Jews in America: Beyond toleration to freedom
September 2004 marks the 350th anniversary of the arrival in 1654 of the first Jewish families in what is now the United States — an event that is being widely commemorated throughout the nation.
First arrivals, being first, get all of the attention. But the second arrival — one that happened four years later — merits the greater celebration.
Two arrivals, but two very different receptions. And the contrast tells the story of America’s ongoing struggle to move from mere toleration to full religious freedom.
The first group came to the Dutch colony of New Amsterdam (now New York), only to be met with the same hostility and intolerance they had known elsewhere. Confined to ghettos, excluded from most professions, subject to periodic massacres and expulsions, Jews had long experienced oppression throughout the European world.
Choosing a Dutch colony made sense, given that these Jews had enjoyed toleration in Recife, Brazil, under Dutch rule. But when the Portuguese recaptured Recife in 1654, the Jews were once again forced to flee. Twenty-three of them made their way to New Amsterdam.
Unfortunately for them, Gov. Peter Stuyvesant — supported by the Dutch Reformed clergy — opposed allowing in what he called a “repugnant race,” fearing that their presence would lead to eventual toleration of “Lutherans and Papists” as well as other groups considered dangerous by the established faith.
Overruled by the directors of the Dutch West India Co. in Amsterdam (mostly for economic reasons), Stuyvesant was forced to allow the Jews to remain. He did succeed, however, in denying them many basic rights, including the right to build a synagogue.
The bare toleration granted Jews in New Amsterdam stands in sharp contrast to the reception given a second group of Jews who had the good fortune to land in Rhode Island just four years later in 1658. There, for the first time, Jews found a place where they could practice their faith openly and freely — and where their standing as citizens had nothing to do with their religious affiliation.
The freedom of conscience Jewish families discovered in Rhode Island was rooted in the religious convictions of Roger Williams, founder and first governor of the colony. Williams founded what he called “a haven for the cause of conscience” after his banishment from Massachusetts Bay Colony in 1635.
Williams was every bit as devout as the Puritans who expelled him, but he had a very different vision of what God required. He insisted that it was against the will of God for any state to interfere in matters of faith. Because God created the conscience free to choose for or against God, Williams argued, every individual must be free to follow the dictates of conscience.
Williams' commitment to what he called “soul liberty” led to the founding of the first society to fully separate church from state, and the first place in America to grant full religious liberty to people of all faiths or none. Jews, Quakers and others not welcome elsewhere made their home in Rhode Island.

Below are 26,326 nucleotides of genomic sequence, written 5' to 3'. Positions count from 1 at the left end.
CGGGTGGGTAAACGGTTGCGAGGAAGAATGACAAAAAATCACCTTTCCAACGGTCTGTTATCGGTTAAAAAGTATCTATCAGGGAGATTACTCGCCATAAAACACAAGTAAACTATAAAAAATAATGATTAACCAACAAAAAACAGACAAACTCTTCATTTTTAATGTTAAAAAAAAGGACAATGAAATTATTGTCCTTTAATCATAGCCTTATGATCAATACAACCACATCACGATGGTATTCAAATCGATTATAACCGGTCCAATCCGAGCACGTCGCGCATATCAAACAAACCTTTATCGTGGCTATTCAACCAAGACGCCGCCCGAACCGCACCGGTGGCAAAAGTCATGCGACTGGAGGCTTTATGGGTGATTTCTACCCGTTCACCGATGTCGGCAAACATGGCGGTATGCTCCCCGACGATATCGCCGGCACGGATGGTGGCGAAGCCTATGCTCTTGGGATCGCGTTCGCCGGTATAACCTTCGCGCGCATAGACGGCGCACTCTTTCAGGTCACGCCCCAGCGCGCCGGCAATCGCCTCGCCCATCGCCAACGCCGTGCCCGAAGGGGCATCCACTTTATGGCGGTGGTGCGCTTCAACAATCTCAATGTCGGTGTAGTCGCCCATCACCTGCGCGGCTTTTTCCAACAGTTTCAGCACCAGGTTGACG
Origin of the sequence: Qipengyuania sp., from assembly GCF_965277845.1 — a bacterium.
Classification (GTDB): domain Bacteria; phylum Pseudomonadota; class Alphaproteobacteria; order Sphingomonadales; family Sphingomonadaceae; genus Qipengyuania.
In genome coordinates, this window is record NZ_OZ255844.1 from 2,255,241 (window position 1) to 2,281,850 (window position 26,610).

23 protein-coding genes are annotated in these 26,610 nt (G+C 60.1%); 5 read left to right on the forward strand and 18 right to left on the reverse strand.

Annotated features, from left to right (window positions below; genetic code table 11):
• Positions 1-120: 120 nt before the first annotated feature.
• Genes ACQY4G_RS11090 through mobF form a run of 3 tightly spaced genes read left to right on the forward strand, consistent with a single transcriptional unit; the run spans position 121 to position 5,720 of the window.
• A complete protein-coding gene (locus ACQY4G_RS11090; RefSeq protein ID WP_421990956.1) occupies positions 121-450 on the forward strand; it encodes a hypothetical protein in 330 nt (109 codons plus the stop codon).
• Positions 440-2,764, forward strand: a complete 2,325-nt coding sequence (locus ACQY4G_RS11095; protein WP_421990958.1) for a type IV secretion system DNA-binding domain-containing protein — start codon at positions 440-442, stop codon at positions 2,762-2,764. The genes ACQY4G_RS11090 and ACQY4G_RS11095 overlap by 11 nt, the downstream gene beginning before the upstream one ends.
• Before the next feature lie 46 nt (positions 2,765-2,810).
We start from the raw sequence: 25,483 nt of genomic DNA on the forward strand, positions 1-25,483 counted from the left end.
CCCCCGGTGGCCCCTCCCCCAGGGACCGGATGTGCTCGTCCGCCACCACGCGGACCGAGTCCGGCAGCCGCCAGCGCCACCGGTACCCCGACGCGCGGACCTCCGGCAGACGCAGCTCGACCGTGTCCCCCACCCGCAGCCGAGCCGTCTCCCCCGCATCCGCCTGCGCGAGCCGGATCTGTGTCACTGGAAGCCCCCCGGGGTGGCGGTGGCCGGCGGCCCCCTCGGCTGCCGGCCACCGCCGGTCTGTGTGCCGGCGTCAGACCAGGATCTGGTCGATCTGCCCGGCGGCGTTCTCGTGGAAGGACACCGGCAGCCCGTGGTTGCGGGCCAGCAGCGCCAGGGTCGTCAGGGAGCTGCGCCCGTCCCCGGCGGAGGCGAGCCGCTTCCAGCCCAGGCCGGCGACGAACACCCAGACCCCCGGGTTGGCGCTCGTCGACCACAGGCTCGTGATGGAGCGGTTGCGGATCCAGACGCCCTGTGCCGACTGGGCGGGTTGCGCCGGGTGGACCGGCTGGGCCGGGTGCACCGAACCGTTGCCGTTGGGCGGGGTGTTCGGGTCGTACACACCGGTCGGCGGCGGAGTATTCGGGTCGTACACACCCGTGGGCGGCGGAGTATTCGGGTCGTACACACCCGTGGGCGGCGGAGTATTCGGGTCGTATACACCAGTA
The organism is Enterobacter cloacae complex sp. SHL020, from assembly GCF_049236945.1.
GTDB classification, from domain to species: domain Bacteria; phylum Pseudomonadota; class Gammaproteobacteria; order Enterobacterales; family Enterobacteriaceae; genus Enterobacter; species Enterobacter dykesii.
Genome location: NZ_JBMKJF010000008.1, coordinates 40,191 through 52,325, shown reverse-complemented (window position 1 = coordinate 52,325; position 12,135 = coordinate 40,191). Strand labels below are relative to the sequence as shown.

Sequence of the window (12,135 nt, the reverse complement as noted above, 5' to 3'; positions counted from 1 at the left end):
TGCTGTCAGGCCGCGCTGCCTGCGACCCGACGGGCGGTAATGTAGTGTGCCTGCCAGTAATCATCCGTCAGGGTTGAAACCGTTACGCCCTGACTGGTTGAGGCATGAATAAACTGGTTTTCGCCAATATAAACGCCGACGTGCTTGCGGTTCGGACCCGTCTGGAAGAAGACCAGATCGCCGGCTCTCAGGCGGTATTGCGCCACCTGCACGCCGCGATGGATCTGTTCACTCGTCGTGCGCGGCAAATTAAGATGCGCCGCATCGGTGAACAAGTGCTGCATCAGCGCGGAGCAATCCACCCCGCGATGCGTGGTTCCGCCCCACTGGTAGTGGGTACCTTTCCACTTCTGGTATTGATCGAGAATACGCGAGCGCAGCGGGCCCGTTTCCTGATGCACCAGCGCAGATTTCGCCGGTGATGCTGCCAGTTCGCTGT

Few people in the 17th century imagined that Williams’ “lively experiment” could succeed. A society without state religion, especially one that defined religious liberty as an inalienable right, was widely viewed as having no chance of survival.
After refusing entry to a boatload of Quakers in 1657, the Dutch clergy (the same clergy who had attempted to turn away the Jews) explained where they thought the Quakers went:
“We suppose they went to Rhode Island, for that is the receptacle of all sorts of riff-raff people and is nothing less than the sewer of New England … . They are not tolerated in any other place.”
Despite bitter opposition from surrounding colonies, Rhode Island’s radical experiment in liberty of conscience not only survives — it eventually becomes the American arrangement as embodied in the first 16 words of the First Amendment: “Congress shall make no law respecting an establishment of religion, or prohibiting the free exercise thereof …”
But in 1658, Jews had every reason to doubt that the haven they found in Rhode Island would endure. That may explain why when you visit the oldest surviving Jewish house of worship in America — Touro Synagogue in Newport, R.I. — you’ll find a trap door built into the floor near the pulpit.
But here’s something well worth celebrating in this 350th anniversary year: Despite periodic outbreaks of nativism (most recently against Muslims), recurrences of anti-Semitism, and efforts by “Christian America” advocates to dismantle the First Amendment, the Jews in Rhode Island have never had to use that trap door.
Thanks largely to the protections of the First Amendment, America remains (on our best days) “a haven for the cause of conscience.”